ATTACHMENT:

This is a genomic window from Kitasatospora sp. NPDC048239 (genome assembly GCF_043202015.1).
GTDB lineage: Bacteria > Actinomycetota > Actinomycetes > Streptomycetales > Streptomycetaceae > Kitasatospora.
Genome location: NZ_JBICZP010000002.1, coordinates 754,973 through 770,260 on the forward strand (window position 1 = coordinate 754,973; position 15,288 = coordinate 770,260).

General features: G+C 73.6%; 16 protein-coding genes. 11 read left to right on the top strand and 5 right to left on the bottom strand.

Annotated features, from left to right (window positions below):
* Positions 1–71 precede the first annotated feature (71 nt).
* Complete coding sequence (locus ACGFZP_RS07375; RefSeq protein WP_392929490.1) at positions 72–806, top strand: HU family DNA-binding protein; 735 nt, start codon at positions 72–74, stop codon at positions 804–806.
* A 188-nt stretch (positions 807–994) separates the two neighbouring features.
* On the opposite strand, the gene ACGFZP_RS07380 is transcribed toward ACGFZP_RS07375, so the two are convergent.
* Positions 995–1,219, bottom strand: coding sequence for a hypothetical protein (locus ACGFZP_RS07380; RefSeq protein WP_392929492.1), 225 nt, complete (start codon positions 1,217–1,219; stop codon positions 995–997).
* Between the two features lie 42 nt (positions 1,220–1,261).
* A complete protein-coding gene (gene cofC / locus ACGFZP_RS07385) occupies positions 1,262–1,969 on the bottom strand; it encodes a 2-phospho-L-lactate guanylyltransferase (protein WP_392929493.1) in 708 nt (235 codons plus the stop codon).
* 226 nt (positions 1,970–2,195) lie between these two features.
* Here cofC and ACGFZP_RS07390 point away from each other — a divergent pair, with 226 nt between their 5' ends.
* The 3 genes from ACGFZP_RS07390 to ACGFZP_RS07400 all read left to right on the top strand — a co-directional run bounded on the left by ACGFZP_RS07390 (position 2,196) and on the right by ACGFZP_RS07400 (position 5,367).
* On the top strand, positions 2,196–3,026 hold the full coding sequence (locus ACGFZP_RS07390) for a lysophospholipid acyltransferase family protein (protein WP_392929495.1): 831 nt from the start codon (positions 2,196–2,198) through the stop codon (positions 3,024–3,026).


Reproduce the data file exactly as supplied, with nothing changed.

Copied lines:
This is a genomic window from Kitasatospora sp. NPDC048239 (genome assembly GCF_043202015.1).
GTDB lineage: Bacteria > Actinomycetota > Actinomycetes > Streptomycetales > Streptomycetaceae > Kitasatospora.
Genome location: NZ_JBICZP010000002.1, coordinates 754,973 through 770,260 on the forward strand (window position 1 = coordinate 754,973; position 15,288 = coordinate 770,260).

General features: G+C 73.6%; 16 protein-coding genes. 11 read left to right on the top strand and 5 right to left on the bottom strand.

Annotated features, from left to right (window positions below):
* Positions 1–71 precede the first annotated feature (71 nt).
* Complete coding sequence (locus ACGFZP_RS07375; RefSeq protein WP_392929490.1) at positions 72–806, top strand: HU family DNA-binding protein; 735 nt, start codon at positions 72–74, stop codon at positions 804–806.
* A 188-nt stretch (positions 807–994) separates the two neighbouring features.
* On the opposite strand, the gene ACGFZP_RS07380 is transcribed toward ACGFZP_RS07375, so the two are convergent.
* Positions 995–1,219, bottom strand: coding sequence for a hypothetical protein (locus ACGFZP_RS07380; RefSeq protein WP_392929492.1), 225 nt, complete (start codon positions 1,217–1,219; stop codon positions 995–997).
* Between the two features lie 42 nt (positions 1,220–1,261).
* A complete protein-coding gene (gene cofC / locus ACGFZP_RS07385) occupies positions 1,262–1,969 on the bottom strand; it encodes a 2-phospho-L-lactate guanylyltransferase (protein WP_392929493.1) in 708 nt (235 codons plus the stop codon).
* 226 nt (positions 1,970–2,195) lie between these two features.
* Here cofC and ACGFZP_RS07390 point away from each other — a divergent pair, with 226 nt between their 5' ends.
* The 3 genes from ACGFZP_RS07390 to ACGFZP_RS07400 all read left to right on the top strand — a co-directional run bounded on the left by ACGFZP_RS07390 (position 2,196) and on the right by ACGFZP_RS07400 (position 5,367).
* On the top strand, positions 2,196–3,026 hold the full coding sequence (locus ACGFZP_RS07390) for a lysophospholipid acyltransferase family protein (protein WP_392929495.1): 831 nt from the start codon (positions 2,196–2,198) through the stop codon (positions 3,024–3,026).